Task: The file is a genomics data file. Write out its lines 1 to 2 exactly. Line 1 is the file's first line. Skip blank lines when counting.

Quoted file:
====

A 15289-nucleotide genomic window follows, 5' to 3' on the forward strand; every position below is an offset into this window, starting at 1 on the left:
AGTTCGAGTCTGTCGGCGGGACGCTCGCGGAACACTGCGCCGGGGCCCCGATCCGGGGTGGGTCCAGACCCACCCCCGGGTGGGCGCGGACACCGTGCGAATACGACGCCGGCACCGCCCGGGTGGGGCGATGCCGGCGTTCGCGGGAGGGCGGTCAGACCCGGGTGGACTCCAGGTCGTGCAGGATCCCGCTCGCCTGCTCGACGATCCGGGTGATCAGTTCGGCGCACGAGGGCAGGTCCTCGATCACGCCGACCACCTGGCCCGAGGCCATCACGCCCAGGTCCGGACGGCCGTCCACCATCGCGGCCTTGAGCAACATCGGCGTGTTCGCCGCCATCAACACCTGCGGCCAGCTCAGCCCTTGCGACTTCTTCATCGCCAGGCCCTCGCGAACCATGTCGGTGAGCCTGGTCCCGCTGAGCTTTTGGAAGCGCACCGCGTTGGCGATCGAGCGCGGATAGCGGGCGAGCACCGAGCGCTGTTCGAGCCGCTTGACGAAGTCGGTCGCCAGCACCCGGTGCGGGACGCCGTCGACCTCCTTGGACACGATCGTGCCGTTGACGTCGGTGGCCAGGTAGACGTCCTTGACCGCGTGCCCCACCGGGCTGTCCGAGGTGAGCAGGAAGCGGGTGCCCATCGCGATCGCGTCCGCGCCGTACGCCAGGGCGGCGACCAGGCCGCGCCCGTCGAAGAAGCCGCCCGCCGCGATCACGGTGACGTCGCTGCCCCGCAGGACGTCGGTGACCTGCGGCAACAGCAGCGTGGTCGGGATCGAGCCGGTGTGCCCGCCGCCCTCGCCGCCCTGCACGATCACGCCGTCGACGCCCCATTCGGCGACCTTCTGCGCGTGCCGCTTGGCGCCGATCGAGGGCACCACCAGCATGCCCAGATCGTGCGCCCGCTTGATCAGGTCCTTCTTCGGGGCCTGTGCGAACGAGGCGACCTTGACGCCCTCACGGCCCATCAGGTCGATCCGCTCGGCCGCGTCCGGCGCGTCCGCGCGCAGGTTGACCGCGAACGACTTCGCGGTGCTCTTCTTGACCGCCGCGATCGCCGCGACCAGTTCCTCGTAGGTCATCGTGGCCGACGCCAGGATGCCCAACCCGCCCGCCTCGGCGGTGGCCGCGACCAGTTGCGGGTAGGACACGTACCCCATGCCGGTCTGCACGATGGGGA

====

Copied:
A 15289-nucleotide genomic window follows, 5' to 3' on the forward strand; every position below is an offset into this window, starting at 1 on the left:
AGTTCGAGTCTGTCGGCGGGACGCTCGCGGAACACTGCGCCGGGGCCCCGATCCGGGGTGGGTCCAGACCCACCCCCGGGTGGGCGCGGACACCGTGCGAATACGACGCCGGCACCGCCCGGGTGGGGCGATGCCGGCGTTCGCGGGAGGGCGGTCAGACCCGGGTGGACTCCAGGTCGTGCAGGATCCCGCTCGCCTGCTCGACGATCCGGGTGATCAGTTCGGCGCACGAGGGCAGGTCCTCGATCACGCCGACCACCTGGCCCGAGGCCATCACGCCCAGGTCCGGACGGCCGTCCACCATCGCGGCCTTGAGCAACATCGGCGTGTTCGCCGCCATCAACACCTGCGGCCAGCTCAGCCCTTGCGACTTCTTCATCGCCAGGCCCTCGCGAACCATGTCGGTGAGCCTGGTCCCGCTGAGCTTTTGGAAGCGCACCGCGTTGGCGATCGAGCGCGGATAGCGGGCGAGCACCGAGCGCTGTTCGAGCCGCTTGACGAAGTCGGTCGCCAGCACCCGGTGCGGGACGCCGTCGACCTCCTTGGACACGATCGTGCCGTTGACGTCGGTGGCCAGGTAGACGTCCTTGACCGCGTGCCCCACCGGGCTGTCCGAGGTGAGCAGGAAGCGGGTGCCCATCGCGATCGCGTCCGCGCCGTACGCCAGGGCGGCGACCAGGCCGCGCCCGTCGAAGAAGCCGCCCGCCGCGATCACGGTGACGTCGCTGCCCCGCAGGACGTCGGTGACCTGCGGCAACAGCAGCGTGGTCGGGATCGAGCCGGTGTGCCCGCCGCCCTCGCCGCCCTGCACGATCACGCCGTCGACGCCCCATTCGGCGACCTTCTGCGCGTGCCGCTTGGCGCCGATCGAGGGCACCACCAGCATGCCCAGATCGTGCGCCCGCTTGATCAGGTCCTTCTTCGGGGCCTGTGCGAACGAGGCGACCTTGACGCCCTCACGGCCCATCAGGTCGATCCGCTCGGCCGCGTCCGGCGCGTCCGCGCGCAGGTTGACCGCGAACGACTTCGCGGTGCTCTTCTTGACCGCCGCGATCGCCGCGACCAGTTCCTCGTAGGTCATCGTGGCCGACGCCAGGATGCCCAACCCGCCCGCCTCGGCGGTGGCCGCGACCAGTTGCGGGTAGGACACGTACCCCATGCCGGTCTGCACGATGGGGA